Pierre Le Grand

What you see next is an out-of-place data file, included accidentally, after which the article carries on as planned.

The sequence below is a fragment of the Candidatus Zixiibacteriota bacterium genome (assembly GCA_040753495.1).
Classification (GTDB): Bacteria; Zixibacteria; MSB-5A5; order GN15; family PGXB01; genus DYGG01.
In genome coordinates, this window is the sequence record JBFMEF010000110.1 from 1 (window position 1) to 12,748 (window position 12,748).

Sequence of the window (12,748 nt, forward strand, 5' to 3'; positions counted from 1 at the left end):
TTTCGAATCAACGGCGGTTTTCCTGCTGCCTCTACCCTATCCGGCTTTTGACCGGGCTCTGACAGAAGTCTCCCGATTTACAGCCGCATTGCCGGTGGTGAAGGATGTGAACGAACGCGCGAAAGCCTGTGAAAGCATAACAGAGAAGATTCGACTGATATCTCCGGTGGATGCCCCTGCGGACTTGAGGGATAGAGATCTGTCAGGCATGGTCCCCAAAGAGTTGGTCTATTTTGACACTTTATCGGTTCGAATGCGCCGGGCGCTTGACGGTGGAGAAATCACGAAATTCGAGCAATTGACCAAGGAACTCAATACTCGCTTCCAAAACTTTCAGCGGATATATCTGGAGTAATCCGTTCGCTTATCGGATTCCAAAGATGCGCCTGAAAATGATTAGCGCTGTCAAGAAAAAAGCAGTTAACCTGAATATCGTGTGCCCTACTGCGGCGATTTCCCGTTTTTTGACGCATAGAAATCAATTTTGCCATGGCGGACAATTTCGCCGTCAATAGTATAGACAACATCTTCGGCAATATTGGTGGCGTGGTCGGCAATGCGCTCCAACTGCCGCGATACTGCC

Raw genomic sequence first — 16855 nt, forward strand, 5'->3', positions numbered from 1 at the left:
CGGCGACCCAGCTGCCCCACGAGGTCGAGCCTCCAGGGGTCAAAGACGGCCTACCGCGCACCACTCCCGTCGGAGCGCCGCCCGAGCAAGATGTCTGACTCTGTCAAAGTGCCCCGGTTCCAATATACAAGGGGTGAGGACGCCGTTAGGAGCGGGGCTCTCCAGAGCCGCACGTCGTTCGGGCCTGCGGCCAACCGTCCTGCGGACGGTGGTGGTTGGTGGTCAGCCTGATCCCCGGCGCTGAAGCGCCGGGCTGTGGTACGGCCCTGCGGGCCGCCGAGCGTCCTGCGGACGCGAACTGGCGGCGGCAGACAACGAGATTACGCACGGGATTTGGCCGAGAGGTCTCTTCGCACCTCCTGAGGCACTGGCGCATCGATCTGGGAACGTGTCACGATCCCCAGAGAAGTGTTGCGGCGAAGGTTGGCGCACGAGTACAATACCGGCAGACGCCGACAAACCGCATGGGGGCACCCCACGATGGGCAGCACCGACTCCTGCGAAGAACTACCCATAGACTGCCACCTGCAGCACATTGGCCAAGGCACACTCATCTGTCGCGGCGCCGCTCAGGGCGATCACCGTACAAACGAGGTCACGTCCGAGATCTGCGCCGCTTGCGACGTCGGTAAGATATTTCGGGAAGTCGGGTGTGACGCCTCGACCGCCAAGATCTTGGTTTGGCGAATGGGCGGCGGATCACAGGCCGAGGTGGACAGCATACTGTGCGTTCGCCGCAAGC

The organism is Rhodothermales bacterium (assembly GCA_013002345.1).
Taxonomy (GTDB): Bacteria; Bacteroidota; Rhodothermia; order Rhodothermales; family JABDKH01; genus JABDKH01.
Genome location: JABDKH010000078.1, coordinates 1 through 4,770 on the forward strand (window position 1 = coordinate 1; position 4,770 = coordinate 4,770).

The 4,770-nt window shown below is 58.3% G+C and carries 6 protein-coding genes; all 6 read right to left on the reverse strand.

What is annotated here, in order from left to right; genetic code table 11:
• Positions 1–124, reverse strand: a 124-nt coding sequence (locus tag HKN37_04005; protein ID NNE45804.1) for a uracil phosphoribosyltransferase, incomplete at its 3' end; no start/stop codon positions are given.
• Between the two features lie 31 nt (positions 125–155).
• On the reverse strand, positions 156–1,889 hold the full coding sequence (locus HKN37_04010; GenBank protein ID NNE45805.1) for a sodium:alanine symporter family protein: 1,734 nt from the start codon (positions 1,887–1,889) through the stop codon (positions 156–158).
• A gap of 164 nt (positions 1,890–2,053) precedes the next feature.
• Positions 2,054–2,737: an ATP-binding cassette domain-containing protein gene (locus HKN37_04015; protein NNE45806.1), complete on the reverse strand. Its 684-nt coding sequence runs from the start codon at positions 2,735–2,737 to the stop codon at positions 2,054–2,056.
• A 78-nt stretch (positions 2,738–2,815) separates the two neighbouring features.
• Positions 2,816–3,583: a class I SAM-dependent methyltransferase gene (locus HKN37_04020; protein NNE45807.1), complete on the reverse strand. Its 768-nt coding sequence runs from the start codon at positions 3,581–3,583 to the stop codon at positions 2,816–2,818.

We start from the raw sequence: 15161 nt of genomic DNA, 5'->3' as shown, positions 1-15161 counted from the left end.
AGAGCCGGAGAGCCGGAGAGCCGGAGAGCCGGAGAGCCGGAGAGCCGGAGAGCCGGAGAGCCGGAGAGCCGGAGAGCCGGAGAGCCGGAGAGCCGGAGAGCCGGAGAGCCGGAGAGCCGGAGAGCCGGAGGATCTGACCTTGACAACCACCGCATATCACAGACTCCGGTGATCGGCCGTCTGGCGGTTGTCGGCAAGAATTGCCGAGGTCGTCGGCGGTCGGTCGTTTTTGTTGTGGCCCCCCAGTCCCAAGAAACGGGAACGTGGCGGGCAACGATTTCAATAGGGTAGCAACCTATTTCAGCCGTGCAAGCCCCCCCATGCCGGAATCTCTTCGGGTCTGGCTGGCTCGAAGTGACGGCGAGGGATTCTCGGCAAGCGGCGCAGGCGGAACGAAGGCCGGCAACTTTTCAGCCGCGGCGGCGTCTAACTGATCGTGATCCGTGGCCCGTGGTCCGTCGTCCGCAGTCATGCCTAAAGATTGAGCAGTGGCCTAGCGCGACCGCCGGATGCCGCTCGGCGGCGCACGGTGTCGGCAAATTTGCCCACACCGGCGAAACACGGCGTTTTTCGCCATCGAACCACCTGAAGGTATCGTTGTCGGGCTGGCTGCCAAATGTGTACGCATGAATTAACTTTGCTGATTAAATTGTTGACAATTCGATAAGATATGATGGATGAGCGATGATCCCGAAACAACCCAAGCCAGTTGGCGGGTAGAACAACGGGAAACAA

Pierre le Grand, known in English as Peter the Great was a famous 17th century French buccaneer that operated out of the infamous pirate haven of Tortuga. He is known to history only from one source, Alexandre Exquemelin's Buccaneers of America, and may be imaginary.OriginsPierre was born in Dieppe, France. Nothing is known of his life before his arrival in Tortuga at some time in the mid-17th century.Attack on Spanish galleonPierre le Grand is known only for his attack on a Spanish galleon near the coast of Hispaniola in the 17th century. The exact site of the attack is uncertain; Exquemelin at one point says the Caicos Islands were the scene of the crime, and at another point places the attack at Cape Tiburón, off the southwest coast of Hispaniola.Pierre had recruited a crew of 28 men on a single small boat and sailed in search of Spanish ships to rob. After a long, fruitless cruise, his buccaneer band spotted a ship, a straggler from the Spanish treasure fleet. They voted to pursue it, and shortly after sunset, they drew alongside their prey without being seen.The legend says that Pierre ordered the crew's surgeon to cut a hole in the side of their own boat and sink it, to inspire the men to fight their hardest for lack of a means of retreat. Then the pirates climbed up the side of the galleon, armed with swords and pistols.Surprise was complete. The pirates took the galleon's captain unawares while he played cards in his own cabin. Pierre's men also seized the gun room, slaughtering the Spanish guards and preventing the rest of the Spanish crew from obtaining weapons to defend themselves and their ship. The galleon's sailors had little choice but to surrender.Pierre Le Grand then forced some of the Spanish crew into his service, set the rest ashore (presumably on Hispaniola), and took his captured ship and his men to France. He then disappears from history. However there is some indication that he may have emigrated to Canada, as his name appears in the immigration records as arriving in Montreal in 1653.